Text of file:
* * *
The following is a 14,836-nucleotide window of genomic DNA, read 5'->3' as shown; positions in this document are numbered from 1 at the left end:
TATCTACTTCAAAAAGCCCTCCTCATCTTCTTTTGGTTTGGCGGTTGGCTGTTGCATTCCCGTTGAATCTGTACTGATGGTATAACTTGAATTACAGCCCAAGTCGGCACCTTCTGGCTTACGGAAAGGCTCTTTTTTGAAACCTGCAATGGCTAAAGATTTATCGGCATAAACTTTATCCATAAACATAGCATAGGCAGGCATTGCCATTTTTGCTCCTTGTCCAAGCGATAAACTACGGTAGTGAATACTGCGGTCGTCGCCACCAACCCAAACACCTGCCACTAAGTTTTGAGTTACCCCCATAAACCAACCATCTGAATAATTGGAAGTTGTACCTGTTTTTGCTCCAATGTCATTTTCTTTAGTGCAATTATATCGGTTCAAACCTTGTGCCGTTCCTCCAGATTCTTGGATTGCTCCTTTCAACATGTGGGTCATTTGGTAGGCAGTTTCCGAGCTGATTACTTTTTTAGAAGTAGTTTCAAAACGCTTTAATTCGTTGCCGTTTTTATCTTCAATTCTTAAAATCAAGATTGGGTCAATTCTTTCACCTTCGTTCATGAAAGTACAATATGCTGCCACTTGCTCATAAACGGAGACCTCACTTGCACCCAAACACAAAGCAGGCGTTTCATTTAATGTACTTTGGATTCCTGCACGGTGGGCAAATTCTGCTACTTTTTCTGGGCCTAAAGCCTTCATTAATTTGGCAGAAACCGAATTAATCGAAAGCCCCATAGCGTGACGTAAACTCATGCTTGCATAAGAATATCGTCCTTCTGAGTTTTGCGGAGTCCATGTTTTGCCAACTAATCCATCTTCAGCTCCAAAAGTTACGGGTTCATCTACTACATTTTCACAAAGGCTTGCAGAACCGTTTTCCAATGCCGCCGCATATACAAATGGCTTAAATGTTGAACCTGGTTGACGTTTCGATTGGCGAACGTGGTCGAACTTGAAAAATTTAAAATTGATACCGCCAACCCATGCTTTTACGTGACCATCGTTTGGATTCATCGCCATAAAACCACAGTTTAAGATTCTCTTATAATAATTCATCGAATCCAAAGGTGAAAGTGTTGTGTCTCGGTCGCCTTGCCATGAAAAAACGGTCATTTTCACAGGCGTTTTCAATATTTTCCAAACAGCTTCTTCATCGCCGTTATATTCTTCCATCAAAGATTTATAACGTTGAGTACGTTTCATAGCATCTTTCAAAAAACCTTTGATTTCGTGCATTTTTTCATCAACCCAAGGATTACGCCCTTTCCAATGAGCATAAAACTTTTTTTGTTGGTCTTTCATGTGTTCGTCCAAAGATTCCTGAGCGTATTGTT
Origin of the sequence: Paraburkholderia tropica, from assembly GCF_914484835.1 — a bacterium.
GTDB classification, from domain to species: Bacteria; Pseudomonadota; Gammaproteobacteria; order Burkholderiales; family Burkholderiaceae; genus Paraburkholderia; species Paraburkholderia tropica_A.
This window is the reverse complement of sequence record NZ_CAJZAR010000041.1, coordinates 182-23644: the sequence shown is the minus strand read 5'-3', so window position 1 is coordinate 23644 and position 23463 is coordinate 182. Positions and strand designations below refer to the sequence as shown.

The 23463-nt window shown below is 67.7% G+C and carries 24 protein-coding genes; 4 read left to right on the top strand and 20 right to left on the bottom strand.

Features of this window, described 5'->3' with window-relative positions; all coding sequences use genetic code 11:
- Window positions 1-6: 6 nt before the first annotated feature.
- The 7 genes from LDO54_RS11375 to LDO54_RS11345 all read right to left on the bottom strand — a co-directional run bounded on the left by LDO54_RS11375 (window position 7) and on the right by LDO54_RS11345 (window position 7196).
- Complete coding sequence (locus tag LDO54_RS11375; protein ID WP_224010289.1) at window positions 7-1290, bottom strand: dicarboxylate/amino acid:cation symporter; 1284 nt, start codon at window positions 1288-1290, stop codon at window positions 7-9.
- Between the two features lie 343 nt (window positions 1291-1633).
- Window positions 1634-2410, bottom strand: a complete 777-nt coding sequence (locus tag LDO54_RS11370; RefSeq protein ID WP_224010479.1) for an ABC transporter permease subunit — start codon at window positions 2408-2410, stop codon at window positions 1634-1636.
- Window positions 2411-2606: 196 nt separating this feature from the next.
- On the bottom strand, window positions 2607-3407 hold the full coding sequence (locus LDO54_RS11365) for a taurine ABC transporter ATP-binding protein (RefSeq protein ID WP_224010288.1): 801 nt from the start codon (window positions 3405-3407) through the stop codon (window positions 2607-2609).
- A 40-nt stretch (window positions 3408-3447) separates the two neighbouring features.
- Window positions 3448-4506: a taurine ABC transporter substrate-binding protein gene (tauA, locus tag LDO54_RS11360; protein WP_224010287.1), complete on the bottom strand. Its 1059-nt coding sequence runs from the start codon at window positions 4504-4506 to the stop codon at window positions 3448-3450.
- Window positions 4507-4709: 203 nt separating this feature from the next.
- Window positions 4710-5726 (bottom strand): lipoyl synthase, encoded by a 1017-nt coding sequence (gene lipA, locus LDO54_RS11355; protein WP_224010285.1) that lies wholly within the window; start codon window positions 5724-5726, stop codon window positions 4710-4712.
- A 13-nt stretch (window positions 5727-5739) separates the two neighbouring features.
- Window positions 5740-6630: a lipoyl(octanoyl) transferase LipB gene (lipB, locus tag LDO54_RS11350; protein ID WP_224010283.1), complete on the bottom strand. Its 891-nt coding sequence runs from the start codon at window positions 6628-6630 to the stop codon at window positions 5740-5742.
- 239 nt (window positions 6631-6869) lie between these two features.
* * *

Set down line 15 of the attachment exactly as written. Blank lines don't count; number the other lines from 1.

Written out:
- A 40-nt stretch (window positions 3408-3447) separates the two neighbouring features.